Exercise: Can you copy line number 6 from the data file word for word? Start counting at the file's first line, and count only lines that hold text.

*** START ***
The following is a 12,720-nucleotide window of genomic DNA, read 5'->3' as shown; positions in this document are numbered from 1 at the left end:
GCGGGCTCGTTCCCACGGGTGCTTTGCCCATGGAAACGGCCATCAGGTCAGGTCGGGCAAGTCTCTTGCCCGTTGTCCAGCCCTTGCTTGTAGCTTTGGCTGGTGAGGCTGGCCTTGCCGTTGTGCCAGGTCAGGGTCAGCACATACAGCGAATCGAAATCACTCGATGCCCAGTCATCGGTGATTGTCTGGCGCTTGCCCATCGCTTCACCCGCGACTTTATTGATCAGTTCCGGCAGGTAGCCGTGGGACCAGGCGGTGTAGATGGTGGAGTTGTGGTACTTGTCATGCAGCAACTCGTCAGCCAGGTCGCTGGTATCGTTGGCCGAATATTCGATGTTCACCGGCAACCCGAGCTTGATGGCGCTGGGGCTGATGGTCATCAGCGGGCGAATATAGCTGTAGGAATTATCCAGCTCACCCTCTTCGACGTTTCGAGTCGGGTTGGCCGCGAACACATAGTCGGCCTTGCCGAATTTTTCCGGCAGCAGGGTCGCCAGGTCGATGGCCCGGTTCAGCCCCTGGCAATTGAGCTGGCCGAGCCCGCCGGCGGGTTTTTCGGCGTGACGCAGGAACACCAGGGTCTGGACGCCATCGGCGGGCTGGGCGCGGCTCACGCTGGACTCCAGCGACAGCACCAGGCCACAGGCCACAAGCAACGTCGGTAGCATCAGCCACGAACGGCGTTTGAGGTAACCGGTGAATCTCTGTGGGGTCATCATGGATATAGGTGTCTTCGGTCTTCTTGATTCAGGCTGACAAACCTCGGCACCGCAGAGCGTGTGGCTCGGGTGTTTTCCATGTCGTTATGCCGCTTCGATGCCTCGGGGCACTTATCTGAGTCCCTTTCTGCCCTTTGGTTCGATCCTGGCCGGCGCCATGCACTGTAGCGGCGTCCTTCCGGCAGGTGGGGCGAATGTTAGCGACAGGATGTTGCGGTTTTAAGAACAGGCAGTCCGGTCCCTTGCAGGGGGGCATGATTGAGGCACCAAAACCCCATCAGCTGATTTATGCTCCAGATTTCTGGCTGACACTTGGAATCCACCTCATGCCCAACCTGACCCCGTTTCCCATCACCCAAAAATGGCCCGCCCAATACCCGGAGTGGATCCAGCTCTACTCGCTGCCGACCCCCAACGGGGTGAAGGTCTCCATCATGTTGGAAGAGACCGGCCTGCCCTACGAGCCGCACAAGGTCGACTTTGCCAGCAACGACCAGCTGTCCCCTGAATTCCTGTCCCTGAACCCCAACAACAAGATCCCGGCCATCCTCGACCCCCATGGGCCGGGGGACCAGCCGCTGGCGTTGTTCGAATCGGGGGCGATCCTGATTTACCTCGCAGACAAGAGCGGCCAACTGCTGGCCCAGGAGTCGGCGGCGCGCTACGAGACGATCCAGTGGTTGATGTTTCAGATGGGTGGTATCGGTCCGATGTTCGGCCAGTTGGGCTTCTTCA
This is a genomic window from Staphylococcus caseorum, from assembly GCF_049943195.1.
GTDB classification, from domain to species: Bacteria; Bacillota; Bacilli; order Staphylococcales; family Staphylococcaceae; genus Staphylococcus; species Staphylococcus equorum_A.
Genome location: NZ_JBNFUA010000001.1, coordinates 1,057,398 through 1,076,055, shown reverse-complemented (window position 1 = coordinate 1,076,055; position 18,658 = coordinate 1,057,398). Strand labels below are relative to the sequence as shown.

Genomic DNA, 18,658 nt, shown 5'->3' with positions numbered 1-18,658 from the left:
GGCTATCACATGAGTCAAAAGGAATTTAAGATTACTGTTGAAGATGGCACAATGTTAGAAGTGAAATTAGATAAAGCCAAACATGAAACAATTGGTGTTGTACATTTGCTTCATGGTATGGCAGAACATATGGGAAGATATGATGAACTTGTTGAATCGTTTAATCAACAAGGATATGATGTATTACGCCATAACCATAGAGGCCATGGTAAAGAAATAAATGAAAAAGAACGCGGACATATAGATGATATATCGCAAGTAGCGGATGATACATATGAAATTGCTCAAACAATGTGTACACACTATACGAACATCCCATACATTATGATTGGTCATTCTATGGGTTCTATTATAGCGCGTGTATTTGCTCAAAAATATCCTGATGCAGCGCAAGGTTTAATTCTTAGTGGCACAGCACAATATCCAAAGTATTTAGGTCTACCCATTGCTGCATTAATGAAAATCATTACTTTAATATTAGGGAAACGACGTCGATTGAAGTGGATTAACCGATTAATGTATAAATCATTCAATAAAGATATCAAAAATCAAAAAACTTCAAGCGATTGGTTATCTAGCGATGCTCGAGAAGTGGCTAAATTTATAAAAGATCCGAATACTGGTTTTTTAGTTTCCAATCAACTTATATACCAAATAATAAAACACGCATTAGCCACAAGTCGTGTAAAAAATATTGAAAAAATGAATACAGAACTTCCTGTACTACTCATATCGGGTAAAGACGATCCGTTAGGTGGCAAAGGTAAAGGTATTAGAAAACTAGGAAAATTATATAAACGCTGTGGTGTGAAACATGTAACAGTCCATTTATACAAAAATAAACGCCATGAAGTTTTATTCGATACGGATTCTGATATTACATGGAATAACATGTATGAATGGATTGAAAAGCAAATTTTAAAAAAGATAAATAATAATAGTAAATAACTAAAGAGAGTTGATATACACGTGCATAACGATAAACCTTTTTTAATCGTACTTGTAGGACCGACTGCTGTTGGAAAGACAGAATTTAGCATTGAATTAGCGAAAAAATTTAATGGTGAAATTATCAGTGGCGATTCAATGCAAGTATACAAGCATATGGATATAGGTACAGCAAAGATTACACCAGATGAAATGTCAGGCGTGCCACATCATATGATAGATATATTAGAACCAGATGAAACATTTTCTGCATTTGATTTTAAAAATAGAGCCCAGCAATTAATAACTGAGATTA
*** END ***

Genomic DNA, 18,658 nt, shown 5'->3' with positions numbered 1-18,658 from the left: